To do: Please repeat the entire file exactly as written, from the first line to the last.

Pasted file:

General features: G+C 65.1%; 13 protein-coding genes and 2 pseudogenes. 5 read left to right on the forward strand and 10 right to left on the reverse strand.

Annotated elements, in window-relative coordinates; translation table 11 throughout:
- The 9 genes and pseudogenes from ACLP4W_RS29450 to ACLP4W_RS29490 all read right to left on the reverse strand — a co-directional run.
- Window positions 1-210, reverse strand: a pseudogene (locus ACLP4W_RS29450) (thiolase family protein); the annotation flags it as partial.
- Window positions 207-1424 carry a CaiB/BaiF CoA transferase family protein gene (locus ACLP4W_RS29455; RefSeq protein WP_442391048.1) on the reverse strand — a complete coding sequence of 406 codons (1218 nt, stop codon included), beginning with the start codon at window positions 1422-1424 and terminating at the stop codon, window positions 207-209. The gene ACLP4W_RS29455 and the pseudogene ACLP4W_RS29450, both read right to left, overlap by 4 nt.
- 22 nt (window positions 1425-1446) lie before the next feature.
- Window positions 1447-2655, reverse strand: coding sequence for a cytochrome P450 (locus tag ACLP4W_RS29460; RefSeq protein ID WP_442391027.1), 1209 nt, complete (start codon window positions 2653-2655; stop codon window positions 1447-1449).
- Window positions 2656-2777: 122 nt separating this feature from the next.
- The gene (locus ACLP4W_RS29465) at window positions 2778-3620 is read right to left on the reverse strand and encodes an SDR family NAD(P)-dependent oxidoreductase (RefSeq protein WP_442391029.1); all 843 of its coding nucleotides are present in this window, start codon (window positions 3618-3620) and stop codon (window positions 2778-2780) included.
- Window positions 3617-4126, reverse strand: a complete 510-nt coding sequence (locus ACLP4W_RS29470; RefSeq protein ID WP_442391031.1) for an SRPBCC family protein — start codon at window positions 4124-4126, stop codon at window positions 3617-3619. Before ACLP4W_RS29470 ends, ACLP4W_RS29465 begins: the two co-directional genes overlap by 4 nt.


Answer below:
General features: G+C 65.1%; 13 protein-coding genes and 2 pseudogenes. 5 read left to right on the forward strand and 10 right to left on the reverse strand.

Annotated elements, in window-relative coordinates; translation table 11 throughout:
- The 9 genes and pseudogenes from ACLP4W_RS29450 to ACLP4W_RS29490 all read right to left on the reverse strand — a co-directional run.
- Window positions 1-210, reverse strand: a pseudogene (locus ACLP4W_RS29450) (thiolase family protein); the annotation flags it as partial.
- Window positions 207-1424 carry a CaiB/BaiF CoA transferase family protein gene (locus ACLP4W_RS29455; RefSeq protein WP_442391048.1) on the reverse strand — a complete coding sequence of 406 codons (1218 nt, stop codon included), beginning with the start codon at window positions 1422-1424 and terminating at the stop codon, window positions 207-209. The gene ACLP4W_RS29455 and the pseudogene ACLP4W_RS29450, both read right to left, overlap by 4 nt.
- 22 nt (window positions 1425-1446) lie before the next feature.
- Window positions 1447-2655, reverse strand: coding sequence for a cytochrome P450 (locus tag ACLP4W_RS29460; RefSeq protein ID WP_442391027.1), 1209 nt, complete (start codon window positions 2653-2655; stop codon window positions 1447-1449).
- Window positions 2656-2777: 122 nt separating this feature from the next.
- The gene (locus ACLP4W_RS29465) at window positions 2778-3620 is read right to left on the reverse strand and encodes an SDR family NAD(P)-dependent oxidoreductase (RefSeq protein WP_442391029.1); all 843 of its coding nucleotides are present in this window, start codon (window positions 3618-3620) and stop codon (window positions 2778-2780) included.
- Window positions 3617-4126, reverse strand: a complete 510-nt coding sequence (locus ACLP4W_RS29470; RefSeq protein ID WP_442391031.1) for an SRPBCC family protein — start codon at window positions 4124-4126, stop codon at window positions 3617-3619. Before ACLP4W_RS29470 ends, ACLP4W_RS29465 begins: the two co-directional genes overlap by 4 nt.